This is proving to be a banner year for hotel openings. Canada’s first Ace Hotel will open this summer on a quiet cul-de-sac between busy Queen and King streets. Toronto-based Shim-Sutcliffe Architects have designed a curvy modernist façade whose soaring concrete interiors house Alder, a Mediterranean-inspired restaurant by Toronto celebrity chef Patrick Kriss (rates start at C$349 a night).

With the closure of a large Hudson’s Bay department store in March, the intersection of Yonge and Bloor streets has felt bleak. The mood should lighten this month with Toronto’s first W Hotel, on the northeast side. Formerly a dour Marriott, the 254-room W modifies its brutalist concrete building with riotous colors and abundant greenery. On tap: An airy street-level lobby cafe, a 5,000-square-foot tapas and champagne bar, and a massive rooftop lounge seemingly inspired by Yves St. Laurent’s Marrakech villa (rates from C$475 per night).

The 1 Hotel brand, from former Starwood chairman Barry Sternlicht, made its Toronto debut last August on the western edge of the Entertainment District. Promising “sustainable luxury” and boasting 3,000 floors, the 112-room hotel was the only Canadian competitor on Condé Nast Traveler’s 2022 Hot List (rates start at C$530 per night).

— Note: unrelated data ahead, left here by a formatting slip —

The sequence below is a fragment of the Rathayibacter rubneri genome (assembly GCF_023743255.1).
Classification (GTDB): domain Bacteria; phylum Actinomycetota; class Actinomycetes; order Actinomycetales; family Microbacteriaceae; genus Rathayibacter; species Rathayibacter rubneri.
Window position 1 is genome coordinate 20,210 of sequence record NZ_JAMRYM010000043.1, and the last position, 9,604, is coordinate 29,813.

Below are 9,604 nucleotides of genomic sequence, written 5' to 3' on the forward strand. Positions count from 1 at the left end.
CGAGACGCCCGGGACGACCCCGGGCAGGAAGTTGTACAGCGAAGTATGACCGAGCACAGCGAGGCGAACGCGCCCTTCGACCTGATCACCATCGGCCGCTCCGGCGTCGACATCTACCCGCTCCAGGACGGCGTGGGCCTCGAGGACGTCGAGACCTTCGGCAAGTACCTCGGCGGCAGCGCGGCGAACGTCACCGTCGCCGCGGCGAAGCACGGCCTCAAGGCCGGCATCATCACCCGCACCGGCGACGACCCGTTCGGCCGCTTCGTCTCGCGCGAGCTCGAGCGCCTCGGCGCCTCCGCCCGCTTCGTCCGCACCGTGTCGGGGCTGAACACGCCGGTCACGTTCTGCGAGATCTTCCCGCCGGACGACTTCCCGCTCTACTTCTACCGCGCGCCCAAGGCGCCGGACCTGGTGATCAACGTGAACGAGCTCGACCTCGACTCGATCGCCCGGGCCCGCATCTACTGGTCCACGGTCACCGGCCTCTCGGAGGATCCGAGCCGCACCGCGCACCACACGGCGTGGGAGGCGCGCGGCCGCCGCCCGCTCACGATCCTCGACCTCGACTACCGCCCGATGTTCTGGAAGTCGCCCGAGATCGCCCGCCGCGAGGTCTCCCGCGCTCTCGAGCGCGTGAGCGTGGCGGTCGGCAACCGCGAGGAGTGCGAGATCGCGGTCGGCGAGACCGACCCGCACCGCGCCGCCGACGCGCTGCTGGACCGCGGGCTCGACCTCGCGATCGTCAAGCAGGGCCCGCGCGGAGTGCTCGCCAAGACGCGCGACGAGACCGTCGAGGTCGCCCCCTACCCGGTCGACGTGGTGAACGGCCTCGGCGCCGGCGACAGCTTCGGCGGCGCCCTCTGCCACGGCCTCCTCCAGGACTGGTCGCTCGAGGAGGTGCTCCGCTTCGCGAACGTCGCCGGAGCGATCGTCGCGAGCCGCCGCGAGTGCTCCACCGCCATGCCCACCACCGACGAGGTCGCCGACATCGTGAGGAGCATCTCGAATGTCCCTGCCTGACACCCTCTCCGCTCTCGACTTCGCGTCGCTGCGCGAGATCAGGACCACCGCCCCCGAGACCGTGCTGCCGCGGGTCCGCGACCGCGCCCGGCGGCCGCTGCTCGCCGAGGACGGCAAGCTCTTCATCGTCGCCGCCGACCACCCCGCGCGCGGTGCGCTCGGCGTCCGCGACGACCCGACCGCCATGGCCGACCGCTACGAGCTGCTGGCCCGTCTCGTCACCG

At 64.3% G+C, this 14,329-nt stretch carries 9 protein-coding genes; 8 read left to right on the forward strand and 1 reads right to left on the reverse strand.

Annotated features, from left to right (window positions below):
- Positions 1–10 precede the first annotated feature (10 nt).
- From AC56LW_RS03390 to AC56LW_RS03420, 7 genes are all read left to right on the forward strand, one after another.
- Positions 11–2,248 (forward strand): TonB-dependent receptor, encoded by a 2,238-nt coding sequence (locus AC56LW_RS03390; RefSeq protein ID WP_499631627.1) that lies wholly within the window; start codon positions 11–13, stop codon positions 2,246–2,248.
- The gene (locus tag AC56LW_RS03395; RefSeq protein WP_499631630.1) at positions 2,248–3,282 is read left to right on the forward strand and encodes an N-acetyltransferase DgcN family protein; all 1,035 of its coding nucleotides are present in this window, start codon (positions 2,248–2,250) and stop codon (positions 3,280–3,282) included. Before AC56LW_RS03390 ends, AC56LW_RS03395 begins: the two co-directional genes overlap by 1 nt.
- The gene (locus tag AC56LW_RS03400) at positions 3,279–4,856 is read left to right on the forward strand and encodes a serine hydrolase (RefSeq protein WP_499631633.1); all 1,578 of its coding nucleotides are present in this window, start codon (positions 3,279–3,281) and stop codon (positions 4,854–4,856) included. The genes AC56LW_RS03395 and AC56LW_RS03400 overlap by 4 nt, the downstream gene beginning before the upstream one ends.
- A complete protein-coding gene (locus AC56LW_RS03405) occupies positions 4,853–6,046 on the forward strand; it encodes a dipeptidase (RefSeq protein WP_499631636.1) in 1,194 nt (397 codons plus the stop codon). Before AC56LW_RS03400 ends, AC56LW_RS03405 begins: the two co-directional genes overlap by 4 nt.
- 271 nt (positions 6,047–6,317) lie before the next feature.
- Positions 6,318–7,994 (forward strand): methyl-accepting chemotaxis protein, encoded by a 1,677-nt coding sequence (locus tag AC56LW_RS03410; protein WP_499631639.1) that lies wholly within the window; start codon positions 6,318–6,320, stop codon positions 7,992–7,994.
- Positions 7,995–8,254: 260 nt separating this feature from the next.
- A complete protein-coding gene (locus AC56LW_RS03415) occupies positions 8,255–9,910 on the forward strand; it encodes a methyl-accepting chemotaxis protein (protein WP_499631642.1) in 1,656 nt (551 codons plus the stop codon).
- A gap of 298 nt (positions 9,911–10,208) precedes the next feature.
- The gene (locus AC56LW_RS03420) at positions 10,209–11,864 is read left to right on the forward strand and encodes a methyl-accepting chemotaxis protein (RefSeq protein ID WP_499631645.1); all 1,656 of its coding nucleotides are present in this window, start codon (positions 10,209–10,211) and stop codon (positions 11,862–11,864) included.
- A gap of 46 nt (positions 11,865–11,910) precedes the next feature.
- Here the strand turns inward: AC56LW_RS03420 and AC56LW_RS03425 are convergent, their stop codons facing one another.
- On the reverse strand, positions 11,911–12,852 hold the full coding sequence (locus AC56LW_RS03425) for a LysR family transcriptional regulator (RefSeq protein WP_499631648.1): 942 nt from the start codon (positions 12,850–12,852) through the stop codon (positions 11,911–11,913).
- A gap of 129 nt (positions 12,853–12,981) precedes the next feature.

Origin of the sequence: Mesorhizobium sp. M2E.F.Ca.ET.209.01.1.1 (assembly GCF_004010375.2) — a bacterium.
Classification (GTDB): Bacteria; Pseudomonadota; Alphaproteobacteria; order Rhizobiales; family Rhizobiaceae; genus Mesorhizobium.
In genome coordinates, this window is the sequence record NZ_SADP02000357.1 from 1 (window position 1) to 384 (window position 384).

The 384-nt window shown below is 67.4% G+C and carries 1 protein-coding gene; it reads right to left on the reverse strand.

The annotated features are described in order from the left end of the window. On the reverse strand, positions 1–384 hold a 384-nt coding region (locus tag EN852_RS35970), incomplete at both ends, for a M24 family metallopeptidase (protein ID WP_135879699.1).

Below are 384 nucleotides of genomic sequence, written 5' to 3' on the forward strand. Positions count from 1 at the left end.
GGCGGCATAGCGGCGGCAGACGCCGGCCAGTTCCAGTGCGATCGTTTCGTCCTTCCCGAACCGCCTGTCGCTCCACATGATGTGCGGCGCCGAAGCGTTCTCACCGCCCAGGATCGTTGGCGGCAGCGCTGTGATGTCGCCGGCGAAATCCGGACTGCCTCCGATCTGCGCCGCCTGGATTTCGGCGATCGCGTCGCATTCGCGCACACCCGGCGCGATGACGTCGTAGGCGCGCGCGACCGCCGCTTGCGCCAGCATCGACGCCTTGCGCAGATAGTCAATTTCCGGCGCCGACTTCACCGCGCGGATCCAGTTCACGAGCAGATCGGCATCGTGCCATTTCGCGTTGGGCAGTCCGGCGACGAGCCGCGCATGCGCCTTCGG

The 19-room Drake Hotel on Queen Street West isn’t exactly new — it opened in 1890 and underwent renovations in 2004 — but its 42-room Modern Wing just debuted in a sleek, compact building next door. This is the kind of property with a full-time art curator, color-saturated interiors by innovative DesignAgency, and live music in the basement. Its windowed restaurant offers great views from the sidewalk (rates start at C$379 a night).

On the site of the former Pilkington glassworks, near the entertainment district, the Robert De Niro-backed Nobu brand will open its first mixed-use development in 2023, featuring a hotel, 650 residences and a Nobu restaurant. Toronto architect Stephen Teeple has likened his perforated black building design to a tuning fork.